Until you get used to the technique, you'll probably find that the deep breathing between reps actually makes the set seem harder. But with enough practice, the breathing will enable you to use heavier weights than you could lift without it.
Can You Handle It?
When you're doing a 20-rep set, and doing it properly, you'll try to talk yourself into stopping at rep 15. This is where mental toughness comes in. If you aren't mentally tough before you start, you will be once you get deep into it. (If you aren't, you won't stick with it long enough to get results.) Every part of you will be begging to rack the weight, to rest, to quit. Resist that urge and finish the set, and you'll have a real sense of accomplishment.
The key to finishing one of those sets is to take it one rep at a time. The last thing you want to tell yourself is that you "only" have five more reps to go. Instead, focus on the next rep. That's the only one that matters. When you're on rep 16, your only focus is finishing rep 17. Don't rush through the deep breathing between each rep; take your time, focus, and get the job done.
Rader suggested going just below parallel on each rep. When you're about to reach that point, tense your glutes and hamstrings in preparation for rebounding out of the bottom position.
Rader called this a "bouncing squat," and believed that it protects the lower back from shock at a weak point. In other words, you don't want to pause in the bottom position. Minimize time there, and drive back up as fast as you can.
Rader recommended a stance in which your feet are 12 inches apart, with your toes turned out slightly. But he wasn't dogmatic about it; he believed that a lifter's stance is an individual thing, and that you should do what works best for you.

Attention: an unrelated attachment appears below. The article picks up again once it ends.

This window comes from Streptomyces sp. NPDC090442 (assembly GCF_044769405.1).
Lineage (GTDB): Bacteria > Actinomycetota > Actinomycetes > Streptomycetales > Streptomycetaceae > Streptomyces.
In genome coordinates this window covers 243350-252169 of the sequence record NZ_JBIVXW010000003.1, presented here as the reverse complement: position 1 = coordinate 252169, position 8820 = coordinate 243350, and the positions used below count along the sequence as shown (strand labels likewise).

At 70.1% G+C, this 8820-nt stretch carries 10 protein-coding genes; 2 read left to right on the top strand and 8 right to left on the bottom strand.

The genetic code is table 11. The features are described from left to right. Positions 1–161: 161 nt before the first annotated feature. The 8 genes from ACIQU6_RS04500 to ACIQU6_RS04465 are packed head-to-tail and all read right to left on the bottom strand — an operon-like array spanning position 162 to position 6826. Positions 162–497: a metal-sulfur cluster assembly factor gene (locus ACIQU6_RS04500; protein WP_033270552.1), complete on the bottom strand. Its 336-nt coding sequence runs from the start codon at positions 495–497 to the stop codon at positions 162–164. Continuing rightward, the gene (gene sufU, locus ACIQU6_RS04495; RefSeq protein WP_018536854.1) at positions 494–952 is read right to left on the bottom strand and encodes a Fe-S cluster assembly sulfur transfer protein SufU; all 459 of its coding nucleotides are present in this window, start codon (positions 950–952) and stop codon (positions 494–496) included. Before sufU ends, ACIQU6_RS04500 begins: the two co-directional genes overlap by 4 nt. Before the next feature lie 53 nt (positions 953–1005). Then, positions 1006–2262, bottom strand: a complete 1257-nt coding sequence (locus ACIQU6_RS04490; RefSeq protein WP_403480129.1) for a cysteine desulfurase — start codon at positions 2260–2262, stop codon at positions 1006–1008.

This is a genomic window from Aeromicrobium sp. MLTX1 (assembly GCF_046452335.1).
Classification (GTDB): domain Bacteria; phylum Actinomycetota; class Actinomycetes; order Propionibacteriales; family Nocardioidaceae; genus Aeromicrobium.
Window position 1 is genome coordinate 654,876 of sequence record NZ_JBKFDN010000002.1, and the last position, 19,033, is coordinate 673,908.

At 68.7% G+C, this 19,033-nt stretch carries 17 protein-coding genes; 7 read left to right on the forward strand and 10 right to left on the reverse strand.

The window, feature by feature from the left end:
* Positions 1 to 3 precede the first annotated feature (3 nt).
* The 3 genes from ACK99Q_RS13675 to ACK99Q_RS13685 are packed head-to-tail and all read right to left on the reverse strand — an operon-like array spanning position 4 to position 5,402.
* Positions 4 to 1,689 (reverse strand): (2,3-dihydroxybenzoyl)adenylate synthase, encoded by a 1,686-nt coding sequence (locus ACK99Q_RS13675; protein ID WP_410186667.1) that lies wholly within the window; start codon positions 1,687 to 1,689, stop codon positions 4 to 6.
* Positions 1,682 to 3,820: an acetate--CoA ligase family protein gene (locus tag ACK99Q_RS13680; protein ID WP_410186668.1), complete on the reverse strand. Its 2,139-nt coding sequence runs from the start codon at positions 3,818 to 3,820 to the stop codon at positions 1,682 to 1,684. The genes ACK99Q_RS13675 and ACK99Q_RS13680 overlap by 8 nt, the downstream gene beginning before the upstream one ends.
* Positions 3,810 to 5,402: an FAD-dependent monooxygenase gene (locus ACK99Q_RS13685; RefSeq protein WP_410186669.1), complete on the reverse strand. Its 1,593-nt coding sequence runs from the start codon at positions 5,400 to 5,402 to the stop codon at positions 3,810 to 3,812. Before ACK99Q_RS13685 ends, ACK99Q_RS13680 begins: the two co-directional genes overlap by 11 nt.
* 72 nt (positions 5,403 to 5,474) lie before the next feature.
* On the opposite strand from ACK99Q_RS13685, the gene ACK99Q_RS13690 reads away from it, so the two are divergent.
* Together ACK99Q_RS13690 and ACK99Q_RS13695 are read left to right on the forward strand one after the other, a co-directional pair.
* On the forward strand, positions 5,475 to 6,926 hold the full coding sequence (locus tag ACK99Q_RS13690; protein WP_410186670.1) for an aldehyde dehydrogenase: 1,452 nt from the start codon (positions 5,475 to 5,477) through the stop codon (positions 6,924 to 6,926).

Your eyes should look straight ahead – never up or down – throughout the lift, with your back as flat as possible. Rader believed that leaning forward constricts breathing and, as we learned before, that's the last thing you want with high-rep squats.
Weekly program design
You have several options. You could simply do one all-out set of 20 two or three times each week. Or you could do one set of 20 in one session, 2 x 10 in another, and 2 x 15 in the third workout of the week.
The first option – one murderous set of 20 each workout – will work for some, but will wear down most, mentally as well as physically. Having more variety gives you a better chance to stick with the program long enough to get what you want out of it.
Make sure you do at least 10 reps per set, do at least 20 reps each workout, and don't do more than three sets. If you're an overachiever, you might think it makes sense to go for the maximums across the board and do three sets of 20. Trust me: You don't even want to try. Once you've done a seriously hard set of 20 squats, you'll laugh at the idea of doing three of those sets in the same workout.
Novices will probably do best with three workouts a week. More advanced trainees will make better gains with two sessions, with two full days off in between. If you don't know which category best describes you, start with two sessions per week, and take advantage of the extra recovery time.
Rader's recommended routine
While you could go through a brief period of doing squats and only squats, you'll get better results by adding assistance exercises to give you a well-balanced program.
- Two-arm dumbbell pullover: 1 x 20
- Standing barbell military press: 1 x 10-12
- Barbell curl: 1 x 10-12
- Barbell bench press: 1 x 10-12
- Barbell bent-over row: 1 x 10-12
- Sit-up: 1 x 10-12